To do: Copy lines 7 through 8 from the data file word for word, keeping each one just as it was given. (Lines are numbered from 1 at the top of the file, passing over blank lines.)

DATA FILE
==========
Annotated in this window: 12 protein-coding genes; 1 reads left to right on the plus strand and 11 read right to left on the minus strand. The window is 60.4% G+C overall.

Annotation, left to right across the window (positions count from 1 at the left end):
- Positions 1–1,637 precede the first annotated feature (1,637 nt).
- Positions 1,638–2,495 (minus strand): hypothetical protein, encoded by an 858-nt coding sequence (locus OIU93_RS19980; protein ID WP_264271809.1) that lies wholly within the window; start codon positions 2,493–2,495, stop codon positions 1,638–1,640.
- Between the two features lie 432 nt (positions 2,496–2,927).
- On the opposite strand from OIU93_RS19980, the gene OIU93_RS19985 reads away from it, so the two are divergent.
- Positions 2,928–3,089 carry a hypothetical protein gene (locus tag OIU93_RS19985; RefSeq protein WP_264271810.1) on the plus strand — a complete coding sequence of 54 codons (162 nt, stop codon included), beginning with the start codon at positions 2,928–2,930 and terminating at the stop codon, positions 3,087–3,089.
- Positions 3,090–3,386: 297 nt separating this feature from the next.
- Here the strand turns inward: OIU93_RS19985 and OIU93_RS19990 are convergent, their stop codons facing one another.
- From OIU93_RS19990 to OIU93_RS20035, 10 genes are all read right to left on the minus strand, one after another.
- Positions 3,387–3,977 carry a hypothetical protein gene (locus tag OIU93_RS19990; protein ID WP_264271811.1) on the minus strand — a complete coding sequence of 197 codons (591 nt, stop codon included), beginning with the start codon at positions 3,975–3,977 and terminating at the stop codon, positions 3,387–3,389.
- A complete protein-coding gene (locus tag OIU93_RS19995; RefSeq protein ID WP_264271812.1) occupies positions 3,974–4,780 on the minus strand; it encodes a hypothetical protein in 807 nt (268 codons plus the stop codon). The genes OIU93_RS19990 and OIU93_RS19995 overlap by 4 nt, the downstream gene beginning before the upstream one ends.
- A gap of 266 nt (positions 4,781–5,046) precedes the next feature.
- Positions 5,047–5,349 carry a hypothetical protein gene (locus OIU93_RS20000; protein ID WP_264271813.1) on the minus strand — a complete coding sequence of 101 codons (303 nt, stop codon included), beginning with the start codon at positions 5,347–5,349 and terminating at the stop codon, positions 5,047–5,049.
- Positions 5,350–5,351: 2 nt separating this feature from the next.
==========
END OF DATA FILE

- Positions 2,928–3,089 carry a hypothetical protein gene (locus tag OIU93_RS19985; RefSeq protein WP_264271810.1) on the plus strand — a complete coding sequence of 54 codons (162 nt, stop codon included), beginning with the start codon at positions 2,928–2,930 and terminating at the stop codon, positions 3,087–3,089.
- Positions 3,090–3,386: 297 nt separating this feature from the next.